propose two algorithms, the first of which matches pix- els in the two images while keeping track of the pixels that lie in the forbidden zone1 of at least one match, for all possible disparities. From these pixels, which are basically the occluded pixels, the depth discontinu- ities are inferred. In the second algorithm, a search is conducted for each pixel in one image to find a corre- sponding match in the other image, and a depth discon- tinuity is declared if there is more than one good match. This second approach is similar to the mixture-motion methods aimed at detecting motion discontinuities by identifying small regions that contain more than a sin- gle motion (Black and Anandan, 1990; Spoerri and Ullman, 1987).

Toh and Forrest (1990) describe a local method in which the stereo cameras are assumed to be fixated on an intensity edge roughly perpendicular to the baseline: A depth discontinuity is declared if either the left or the right sides of the boundary do not match. This work was extended by Wixson (1993), whose algorithm de- tects and links near-vertical edges in untextured im- ages, then matches the edges from the two images. Once correspondence is established, the left and right regions of the edges are examined, and if one of them does not match well, then a depth discontinuity is de- clared. Since the region size depends on the amount of texture in the region, Wixson’s extension is more global than the other methods.

There are two main limitations with these tech- niques. First, the local methods require texture through- out the images because depth discontinuities cannot be detected locally in the absence of texture. Secondly, the identification of occlusions with depth discontinuities is not correct. Algorithms which make this connection are not able to detect depth discontinuities that lie along boundaries parallel to the baseline, because these dis- continuities do not give rise to occlusion. Horizontal boundaries abound in man-made scenes and cannot be ignored.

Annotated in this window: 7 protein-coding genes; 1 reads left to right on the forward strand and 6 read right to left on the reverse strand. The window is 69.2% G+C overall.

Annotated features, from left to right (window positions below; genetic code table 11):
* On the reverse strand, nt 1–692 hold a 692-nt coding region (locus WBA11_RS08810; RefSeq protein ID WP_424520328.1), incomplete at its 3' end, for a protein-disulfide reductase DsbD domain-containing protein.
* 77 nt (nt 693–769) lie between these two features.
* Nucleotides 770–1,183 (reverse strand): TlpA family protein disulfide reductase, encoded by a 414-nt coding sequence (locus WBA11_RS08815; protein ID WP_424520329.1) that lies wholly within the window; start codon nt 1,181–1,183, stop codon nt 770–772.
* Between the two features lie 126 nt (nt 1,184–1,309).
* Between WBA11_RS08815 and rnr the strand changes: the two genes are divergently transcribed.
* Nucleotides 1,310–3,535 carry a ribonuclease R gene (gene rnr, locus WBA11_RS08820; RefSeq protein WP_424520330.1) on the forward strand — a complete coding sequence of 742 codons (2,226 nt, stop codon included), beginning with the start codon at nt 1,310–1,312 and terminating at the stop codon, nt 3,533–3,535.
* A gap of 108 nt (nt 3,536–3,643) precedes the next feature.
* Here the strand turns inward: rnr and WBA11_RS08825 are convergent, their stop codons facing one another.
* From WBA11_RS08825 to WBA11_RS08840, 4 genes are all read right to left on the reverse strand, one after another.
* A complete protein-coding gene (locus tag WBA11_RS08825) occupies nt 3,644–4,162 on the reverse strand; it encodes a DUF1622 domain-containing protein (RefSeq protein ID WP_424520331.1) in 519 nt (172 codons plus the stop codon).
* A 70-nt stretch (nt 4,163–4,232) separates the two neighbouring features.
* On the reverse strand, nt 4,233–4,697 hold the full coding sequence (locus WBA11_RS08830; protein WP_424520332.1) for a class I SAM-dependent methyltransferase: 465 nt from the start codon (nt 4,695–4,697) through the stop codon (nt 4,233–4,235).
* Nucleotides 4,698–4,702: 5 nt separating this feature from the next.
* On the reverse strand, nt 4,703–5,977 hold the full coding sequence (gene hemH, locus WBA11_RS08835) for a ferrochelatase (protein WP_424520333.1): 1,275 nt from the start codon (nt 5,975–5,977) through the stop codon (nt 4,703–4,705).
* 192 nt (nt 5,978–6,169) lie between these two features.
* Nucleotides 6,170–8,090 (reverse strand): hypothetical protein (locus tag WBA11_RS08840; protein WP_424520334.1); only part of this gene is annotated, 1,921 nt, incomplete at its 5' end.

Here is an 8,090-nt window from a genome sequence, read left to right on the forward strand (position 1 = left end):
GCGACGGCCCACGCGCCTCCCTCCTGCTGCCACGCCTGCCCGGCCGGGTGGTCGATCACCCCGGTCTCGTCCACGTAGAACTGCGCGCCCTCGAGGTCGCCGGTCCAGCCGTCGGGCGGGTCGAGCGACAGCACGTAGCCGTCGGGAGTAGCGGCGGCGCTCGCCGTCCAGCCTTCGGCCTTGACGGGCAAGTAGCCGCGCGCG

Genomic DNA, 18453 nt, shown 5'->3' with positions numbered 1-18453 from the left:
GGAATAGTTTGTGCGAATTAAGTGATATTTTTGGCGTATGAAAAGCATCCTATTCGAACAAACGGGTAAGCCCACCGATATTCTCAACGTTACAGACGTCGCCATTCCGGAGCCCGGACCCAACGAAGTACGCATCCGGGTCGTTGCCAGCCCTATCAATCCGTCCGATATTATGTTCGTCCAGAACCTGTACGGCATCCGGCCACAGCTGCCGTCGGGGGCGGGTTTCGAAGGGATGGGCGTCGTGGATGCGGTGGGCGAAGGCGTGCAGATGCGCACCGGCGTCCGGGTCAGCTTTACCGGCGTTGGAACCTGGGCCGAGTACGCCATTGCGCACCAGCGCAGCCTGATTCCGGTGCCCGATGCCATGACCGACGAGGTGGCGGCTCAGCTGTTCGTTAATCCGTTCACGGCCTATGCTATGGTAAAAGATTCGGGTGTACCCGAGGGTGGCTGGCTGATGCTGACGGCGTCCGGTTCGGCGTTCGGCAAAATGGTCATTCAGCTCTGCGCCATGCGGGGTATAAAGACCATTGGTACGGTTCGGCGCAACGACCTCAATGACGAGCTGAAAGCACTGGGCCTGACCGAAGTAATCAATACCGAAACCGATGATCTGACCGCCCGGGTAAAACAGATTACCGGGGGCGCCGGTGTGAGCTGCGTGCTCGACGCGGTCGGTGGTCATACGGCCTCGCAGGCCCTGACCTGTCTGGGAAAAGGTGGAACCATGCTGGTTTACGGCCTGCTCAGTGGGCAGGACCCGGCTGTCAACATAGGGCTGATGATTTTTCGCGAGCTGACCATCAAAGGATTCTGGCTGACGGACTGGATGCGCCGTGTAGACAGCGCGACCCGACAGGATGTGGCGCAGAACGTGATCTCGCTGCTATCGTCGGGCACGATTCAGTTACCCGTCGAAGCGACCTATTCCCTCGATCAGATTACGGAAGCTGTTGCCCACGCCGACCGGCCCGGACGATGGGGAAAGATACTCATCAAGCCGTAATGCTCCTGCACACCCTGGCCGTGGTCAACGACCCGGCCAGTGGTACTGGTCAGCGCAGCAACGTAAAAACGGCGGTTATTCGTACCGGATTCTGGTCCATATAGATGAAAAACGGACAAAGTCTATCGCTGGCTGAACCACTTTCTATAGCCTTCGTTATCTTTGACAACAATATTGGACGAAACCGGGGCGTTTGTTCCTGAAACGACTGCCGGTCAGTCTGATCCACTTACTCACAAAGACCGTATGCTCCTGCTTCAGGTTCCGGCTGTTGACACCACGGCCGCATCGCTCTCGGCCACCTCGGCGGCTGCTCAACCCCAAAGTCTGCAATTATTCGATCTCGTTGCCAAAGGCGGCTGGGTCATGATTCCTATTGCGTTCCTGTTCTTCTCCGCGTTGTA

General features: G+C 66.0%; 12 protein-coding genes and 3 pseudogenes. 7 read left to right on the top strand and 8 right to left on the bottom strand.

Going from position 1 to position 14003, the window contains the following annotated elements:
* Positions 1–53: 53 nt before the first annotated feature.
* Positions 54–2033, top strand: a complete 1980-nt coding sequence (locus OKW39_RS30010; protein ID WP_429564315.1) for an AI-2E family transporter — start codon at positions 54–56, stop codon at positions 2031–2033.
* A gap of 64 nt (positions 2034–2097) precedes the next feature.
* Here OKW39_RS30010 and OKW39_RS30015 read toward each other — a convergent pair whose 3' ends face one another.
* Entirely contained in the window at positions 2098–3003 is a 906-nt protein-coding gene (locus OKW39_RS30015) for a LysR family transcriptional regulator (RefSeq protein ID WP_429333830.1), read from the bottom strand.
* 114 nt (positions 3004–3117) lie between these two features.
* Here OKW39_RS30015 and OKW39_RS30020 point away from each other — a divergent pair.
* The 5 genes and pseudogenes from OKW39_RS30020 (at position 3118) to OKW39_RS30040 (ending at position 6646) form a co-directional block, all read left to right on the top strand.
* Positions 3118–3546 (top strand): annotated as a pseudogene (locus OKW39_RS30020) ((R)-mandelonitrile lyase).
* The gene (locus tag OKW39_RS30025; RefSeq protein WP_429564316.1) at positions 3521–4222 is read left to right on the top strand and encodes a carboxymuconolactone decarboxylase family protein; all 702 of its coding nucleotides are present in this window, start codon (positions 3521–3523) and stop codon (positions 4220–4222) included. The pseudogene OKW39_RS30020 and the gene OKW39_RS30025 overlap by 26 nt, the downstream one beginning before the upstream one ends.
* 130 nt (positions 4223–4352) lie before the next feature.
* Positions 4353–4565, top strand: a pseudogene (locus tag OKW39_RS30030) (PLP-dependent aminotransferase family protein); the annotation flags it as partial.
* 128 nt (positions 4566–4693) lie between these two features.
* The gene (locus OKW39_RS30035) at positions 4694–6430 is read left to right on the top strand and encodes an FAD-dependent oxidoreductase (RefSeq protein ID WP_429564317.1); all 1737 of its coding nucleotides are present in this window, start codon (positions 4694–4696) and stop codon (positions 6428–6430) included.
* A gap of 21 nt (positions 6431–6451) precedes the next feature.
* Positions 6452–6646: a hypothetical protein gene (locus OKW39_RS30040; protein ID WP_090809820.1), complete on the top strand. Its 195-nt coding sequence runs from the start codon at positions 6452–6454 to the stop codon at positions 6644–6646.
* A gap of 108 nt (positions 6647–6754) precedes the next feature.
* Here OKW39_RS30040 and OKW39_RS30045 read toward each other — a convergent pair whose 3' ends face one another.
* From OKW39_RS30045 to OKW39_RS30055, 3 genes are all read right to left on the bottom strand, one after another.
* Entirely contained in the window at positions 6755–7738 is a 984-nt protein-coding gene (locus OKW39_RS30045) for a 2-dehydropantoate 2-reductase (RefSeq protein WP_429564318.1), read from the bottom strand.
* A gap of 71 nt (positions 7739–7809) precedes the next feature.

As mentioned before, another promising approach is to first compute a dense disparity map, and then to de- tect the sharp changes in disparity. With the exception of the cooperative algorithm of Marr and Poggio (1976) which was tested only on random-dot stereograms, early stereo algorithms (Baker and Binford, 1981; Ohta and Kanade, 1985; Grimson, 1985) tended to smooth the disparities across the depth discontinuities, mainly due to their reliance upon simple interpolation schemes that did not allow for sharp changes in disparity. Un- fortunately, the popular technique of window-based correlation has the same problem, and the solution of

Depth Discontinuities by Pixel-to-Pixel Stereo 271

iteratively reducing the window size based on the amount of disparity variation within the window is computationally expensive (Jones and Malik, 1992; Kanade and Okutomi, 1994).

More recent stereo algorithms incorporate the phe- nomena of occlusions and depth discontinuities at an early stage and are therefore capable, with varying de- grees of success, of preserving sharp changes in dispar- ity (Belhumeur and Mumford, 1992; Cox et al., 1996; Fua, 1991; Geiger et al., 1995; Intille and Bobick, 1994; Jones and Malik, 1992; Luo and Burkhardt, 1995). Our approach builds on this line of work, resulting in crisper, more accurate depth discontinu- ities on a wider range of images, and with much less computation.

3. Matching Scanlines

We pose the stereo correspondence problem as the problem of matching pixels in one scanline to pixels in the corresponding scanline in the other